Morning Prayer was centred around being clay in the hands of the master, letting ourselves be moulded and shaped in ways that will enable us to respond to the needs of those to whom He will send us. He has chosen us even though we are broken and vulnerable, so that we pour ourselves out to others as He pours himself into us.
How to liberate our positive power
We thank the Lord for our experiences during which our inner space is opening up to transformation, for us and for all of humanity. The Holy Spirit with our participation, is shifting our awareness and creating a new narrative in us.
If we haven’t experienced or don’t trust our God-given “power within”, we are either afraid of power or we exert too much of it over others. Enduring structures of “power over”, like patriarchy, white supremacy, and rigid capitalism, have limited most individuals’ power for so long that it is difficult to imagine another way. Only very gradually does human consciousness come to a selfless use of power, sharing power. Good power is revealed in “growth hierarchies,” which help people actualize their potential; and these are inspirational. This positive power or “growth hierarchies” create an environment in which people find meaning, purpose, identity and are inspired to be and do their best. Bad power consists of “domination hierarchies” in which power is used merely to protect, maintain, and promote oneself and one’s group at the expense of others. Hierarchies are not inherently bad, but if we have not done our inner spiritual work, they are very dangerous for ourselves and for others.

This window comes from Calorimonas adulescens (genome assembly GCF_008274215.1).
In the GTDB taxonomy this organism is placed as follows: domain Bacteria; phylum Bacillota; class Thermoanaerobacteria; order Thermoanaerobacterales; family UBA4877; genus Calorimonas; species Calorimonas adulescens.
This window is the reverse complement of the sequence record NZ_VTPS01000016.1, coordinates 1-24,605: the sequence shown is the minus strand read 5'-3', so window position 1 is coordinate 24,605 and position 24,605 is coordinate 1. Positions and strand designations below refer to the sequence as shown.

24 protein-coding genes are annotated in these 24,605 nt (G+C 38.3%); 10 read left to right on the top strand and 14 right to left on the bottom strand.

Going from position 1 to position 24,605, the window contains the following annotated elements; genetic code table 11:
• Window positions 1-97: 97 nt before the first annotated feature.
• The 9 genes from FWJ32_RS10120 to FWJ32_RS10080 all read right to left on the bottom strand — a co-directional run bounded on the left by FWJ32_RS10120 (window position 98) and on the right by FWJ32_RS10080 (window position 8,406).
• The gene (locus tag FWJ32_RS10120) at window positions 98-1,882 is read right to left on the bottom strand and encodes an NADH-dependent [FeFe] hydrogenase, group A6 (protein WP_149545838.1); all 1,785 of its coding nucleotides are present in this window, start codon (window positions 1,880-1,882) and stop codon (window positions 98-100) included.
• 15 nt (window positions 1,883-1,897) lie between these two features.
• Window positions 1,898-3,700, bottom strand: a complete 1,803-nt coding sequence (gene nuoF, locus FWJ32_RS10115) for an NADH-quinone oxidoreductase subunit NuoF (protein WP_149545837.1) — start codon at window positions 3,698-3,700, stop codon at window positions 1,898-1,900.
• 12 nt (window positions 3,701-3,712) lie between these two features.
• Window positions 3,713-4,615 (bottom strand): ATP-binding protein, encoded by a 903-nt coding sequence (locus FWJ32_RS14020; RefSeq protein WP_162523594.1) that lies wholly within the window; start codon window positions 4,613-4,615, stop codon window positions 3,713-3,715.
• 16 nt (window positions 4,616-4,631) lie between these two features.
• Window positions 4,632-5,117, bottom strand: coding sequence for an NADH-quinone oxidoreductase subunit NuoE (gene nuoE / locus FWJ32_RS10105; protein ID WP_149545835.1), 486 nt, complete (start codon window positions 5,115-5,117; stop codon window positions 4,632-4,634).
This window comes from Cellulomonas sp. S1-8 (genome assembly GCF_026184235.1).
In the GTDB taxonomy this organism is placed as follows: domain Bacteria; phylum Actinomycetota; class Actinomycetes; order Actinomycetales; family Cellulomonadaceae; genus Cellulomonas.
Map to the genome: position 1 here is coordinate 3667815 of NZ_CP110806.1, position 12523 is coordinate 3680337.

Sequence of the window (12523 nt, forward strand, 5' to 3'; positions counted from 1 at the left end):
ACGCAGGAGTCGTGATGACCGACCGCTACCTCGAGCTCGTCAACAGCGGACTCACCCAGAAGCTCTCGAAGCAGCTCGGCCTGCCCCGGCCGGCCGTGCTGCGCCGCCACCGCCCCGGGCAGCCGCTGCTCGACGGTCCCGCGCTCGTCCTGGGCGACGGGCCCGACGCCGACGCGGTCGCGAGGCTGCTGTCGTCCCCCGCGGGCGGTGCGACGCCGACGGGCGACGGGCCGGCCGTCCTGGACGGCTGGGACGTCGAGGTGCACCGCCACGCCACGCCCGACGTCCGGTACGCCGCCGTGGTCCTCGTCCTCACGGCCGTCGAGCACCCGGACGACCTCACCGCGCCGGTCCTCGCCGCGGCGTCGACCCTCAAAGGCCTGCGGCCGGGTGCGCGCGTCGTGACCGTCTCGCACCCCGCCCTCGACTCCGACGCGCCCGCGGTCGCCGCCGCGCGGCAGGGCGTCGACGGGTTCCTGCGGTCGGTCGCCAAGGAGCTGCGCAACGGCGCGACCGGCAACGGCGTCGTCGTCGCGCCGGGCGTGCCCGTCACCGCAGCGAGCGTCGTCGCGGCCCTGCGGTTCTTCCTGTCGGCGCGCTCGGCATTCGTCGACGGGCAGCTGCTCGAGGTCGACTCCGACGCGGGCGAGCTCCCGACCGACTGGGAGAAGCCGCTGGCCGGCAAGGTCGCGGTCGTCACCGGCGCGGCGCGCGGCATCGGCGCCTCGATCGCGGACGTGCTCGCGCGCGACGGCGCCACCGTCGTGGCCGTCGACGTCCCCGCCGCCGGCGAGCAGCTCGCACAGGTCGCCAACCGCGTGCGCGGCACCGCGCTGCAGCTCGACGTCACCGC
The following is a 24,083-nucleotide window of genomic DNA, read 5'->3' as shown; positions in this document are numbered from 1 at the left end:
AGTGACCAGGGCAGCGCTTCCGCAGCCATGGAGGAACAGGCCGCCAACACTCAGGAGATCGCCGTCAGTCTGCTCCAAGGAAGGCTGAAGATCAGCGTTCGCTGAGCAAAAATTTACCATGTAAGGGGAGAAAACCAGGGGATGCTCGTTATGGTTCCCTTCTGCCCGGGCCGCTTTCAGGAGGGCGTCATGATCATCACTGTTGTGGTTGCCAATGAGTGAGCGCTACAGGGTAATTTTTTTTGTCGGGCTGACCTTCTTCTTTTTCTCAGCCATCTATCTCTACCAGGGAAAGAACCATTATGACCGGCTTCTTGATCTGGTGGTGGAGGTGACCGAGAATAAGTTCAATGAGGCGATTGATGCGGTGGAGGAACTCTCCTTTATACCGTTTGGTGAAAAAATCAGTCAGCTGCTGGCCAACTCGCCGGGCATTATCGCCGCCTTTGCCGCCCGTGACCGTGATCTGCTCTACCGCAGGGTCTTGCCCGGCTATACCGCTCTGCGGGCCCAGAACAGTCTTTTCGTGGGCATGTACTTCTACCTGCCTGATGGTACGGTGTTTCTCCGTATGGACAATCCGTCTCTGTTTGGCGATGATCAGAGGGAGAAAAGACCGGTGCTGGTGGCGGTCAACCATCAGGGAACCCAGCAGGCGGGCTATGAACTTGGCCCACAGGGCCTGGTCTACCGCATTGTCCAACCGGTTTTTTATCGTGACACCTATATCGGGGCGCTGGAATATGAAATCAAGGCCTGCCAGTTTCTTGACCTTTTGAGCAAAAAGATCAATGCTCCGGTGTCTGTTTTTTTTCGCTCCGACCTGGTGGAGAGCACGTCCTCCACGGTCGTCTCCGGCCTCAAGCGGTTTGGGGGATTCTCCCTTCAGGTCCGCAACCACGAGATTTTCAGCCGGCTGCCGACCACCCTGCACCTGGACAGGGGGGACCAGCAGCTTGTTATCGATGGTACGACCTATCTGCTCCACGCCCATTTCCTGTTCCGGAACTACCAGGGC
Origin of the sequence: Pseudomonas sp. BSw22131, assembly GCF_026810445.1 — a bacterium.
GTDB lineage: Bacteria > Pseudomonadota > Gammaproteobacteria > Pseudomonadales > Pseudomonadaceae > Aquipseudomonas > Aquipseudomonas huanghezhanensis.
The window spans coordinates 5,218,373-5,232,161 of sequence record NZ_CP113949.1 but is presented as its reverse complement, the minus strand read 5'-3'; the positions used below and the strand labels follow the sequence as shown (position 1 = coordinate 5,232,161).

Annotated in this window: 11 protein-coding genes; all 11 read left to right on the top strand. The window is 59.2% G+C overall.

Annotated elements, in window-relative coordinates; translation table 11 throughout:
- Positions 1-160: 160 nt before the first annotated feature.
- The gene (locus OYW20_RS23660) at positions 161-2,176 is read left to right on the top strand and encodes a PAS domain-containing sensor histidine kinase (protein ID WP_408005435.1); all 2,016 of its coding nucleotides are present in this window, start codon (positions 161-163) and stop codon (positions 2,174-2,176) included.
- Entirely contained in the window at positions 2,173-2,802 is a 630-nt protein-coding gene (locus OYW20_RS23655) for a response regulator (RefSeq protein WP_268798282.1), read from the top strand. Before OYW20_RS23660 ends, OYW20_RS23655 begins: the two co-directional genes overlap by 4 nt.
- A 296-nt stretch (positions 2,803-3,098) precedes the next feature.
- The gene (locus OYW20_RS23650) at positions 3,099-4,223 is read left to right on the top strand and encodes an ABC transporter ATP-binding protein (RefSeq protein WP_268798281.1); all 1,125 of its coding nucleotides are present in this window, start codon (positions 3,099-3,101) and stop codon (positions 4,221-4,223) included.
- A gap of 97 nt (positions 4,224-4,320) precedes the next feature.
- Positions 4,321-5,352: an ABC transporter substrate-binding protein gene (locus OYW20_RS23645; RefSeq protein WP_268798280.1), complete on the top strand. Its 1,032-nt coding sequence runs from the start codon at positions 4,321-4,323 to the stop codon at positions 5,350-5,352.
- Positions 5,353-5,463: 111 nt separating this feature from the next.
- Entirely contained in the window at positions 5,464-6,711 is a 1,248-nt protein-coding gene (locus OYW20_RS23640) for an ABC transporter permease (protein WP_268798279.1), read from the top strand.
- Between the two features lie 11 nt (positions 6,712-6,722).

A prime idea of the Bible, from Genesis to Revelation, is its very straightforward critique of misuses of power. From the very beginning, the Bible undercuts the power of domination and teaches us another kind of power: powerlessness itself. God uses unlikely figures who in one way or another are always inept, unprepared and incapable…that is, powerless in some way. In the Bible, the bottom, the edge, or the outside is the privileged spiritual position. This is why the Bible is revolutionary and even subversive. The so-called ‘little ones’ or the ‘poor in spirit’ as Jesus calls them, are the only teachable and ‘growable’ ones according to him. Powerlessness seems to be God’s starting place. Until we admit that we are powerless, real power will not be recognized, accepted, or even sought”. (Richard Rohr).
Exploring “power over”, that can negate, oppress or paralyze an individual or a system, the Co-facilitators, offered the thoughts and insights of C. Jung in which he gives depth to the ways in which, we interiorize many stories. Some of them act as distorting mirrors, giving us a twisted image of our own identity. Often the most distorted stories are told to us by those who are closest to us.
Jung referred to this as “personal myth” a constellation of beliefs, feelings, images, and rules—operating largely outside of conscious awareness—that interprets sensations, constructs new explanations, and directs behaviour.